War of the Worlds Sequel Details

Used Un-edited Under Creative Commons Licensing - Credit Szymon Sokol

Used Un-edited Under Creative Commons Licensing - Credit Szymon Sokol

Written by H.G Wells between 1895 and 1897, The War of the Worlds is the iconic story telling the battle of Earth's inhabitants against a Martian invasion. And now, more than a century after its writing, Stephen Baxter's sequel to the classic is going to print.

Publisher Gollancz is responsible for the deal, meaning that Baxter's story The Massacre of Mankind - commissioned by HG Wells estatewill be published in in the next two years. 

The Bookseller  reports a 19th of January 2017 launch of a £20 hardback and £19.99 e-book edition. However it's far from clear-cut, as The Telegraph  reports a 2016 launch to coincide with the 150th anniversary of Wells' birth (and the 70th anniversary of his death). 

What is for certain is the plot: Set in London during the 1920s the story brings a second more biologically informed/better prepared invasion of Earth by the Martians. And the Martians start the attack in Britain, because of the country's importance in the first book. We think we're right to assume it escalates from there!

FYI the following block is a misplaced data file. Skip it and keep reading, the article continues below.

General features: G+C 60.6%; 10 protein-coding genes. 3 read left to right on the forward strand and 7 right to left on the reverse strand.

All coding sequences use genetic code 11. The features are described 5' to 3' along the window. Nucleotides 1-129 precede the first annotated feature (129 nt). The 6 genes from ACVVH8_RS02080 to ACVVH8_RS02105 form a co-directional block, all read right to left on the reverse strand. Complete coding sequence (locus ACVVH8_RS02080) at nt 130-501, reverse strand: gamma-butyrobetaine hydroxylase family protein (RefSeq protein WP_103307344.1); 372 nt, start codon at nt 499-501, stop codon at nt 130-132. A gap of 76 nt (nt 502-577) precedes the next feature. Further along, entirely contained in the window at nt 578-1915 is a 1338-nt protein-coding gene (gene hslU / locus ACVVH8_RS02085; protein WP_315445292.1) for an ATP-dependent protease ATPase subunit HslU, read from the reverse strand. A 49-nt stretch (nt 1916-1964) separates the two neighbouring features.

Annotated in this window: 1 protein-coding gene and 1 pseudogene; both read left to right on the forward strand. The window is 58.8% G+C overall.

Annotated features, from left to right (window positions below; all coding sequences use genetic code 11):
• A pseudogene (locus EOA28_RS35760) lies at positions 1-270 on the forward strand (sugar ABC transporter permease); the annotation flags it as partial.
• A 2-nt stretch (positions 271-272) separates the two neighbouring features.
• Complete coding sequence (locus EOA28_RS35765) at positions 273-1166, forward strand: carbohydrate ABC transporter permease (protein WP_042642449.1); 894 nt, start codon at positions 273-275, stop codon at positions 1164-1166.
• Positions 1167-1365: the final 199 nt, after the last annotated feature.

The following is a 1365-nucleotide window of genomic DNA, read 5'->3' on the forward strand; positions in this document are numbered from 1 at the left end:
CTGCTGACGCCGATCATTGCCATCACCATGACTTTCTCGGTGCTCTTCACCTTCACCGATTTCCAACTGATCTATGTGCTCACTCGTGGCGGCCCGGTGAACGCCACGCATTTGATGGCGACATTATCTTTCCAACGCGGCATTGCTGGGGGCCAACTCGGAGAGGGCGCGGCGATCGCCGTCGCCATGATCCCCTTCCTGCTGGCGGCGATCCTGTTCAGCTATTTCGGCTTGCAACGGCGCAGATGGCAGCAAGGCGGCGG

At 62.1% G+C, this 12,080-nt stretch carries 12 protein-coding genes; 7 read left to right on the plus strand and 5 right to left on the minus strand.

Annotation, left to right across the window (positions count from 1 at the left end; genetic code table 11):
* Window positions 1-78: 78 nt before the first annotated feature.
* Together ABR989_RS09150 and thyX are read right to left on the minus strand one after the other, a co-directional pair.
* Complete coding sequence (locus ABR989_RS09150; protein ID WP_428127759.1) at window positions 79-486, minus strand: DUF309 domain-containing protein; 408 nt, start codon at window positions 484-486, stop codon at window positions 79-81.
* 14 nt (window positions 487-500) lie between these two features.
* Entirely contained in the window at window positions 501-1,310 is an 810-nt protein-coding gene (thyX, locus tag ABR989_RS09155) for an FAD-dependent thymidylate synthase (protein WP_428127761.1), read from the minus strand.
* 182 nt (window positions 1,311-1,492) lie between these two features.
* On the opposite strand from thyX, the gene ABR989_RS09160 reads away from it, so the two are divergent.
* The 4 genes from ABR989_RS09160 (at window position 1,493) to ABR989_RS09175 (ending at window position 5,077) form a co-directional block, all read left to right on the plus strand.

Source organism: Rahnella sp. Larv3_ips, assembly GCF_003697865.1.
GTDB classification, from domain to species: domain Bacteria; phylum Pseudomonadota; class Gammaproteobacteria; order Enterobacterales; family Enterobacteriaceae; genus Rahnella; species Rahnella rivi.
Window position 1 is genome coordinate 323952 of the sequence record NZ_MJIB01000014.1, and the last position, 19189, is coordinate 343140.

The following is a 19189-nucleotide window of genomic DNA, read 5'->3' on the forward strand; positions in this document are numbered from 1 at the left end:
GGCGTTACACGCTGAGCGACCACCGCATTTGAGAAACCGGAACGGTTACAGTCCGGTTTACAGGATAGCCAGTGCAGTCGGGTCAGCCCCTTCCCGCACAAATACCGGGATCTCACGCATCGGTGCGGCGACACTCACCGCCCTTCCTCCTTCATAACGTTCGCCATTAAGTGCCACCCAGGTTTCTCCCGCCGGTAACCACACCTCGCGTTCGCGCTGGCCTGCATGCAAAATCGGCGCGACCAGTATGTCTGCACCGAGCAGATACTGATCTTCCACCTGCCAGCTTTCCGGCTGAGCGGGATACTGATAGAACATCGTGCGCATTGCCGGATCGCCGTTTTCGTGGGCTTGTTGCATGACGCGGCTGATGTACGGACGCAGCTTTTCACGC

We're absolutely sure the title is in the best possible hands with Stephen Baxter. Influenced himself by Wells, the author has written a slew of sci-fi and non-sci-fi titles including a sequel to Wells' own The Time Machine (called The Time Ships)The author's also collaborated with Terry Pratchett, Arthur C. Clarke, and has an impressive collection of awards to his name.

Baxter rightly feels privileged to work on the title, and as a fan himself others should well be in for a treat. He told The Independent

Wells did more than any other writer to shape the form and themes of modern science fiction, and indeed through his wider work exerted a profound influence on the history of the 20th century. Now it’s an honour for me to celebrate his enduring imaginative legacy, more than a hundred and fifty years after his birth.

Good luck, sir - and happy writing!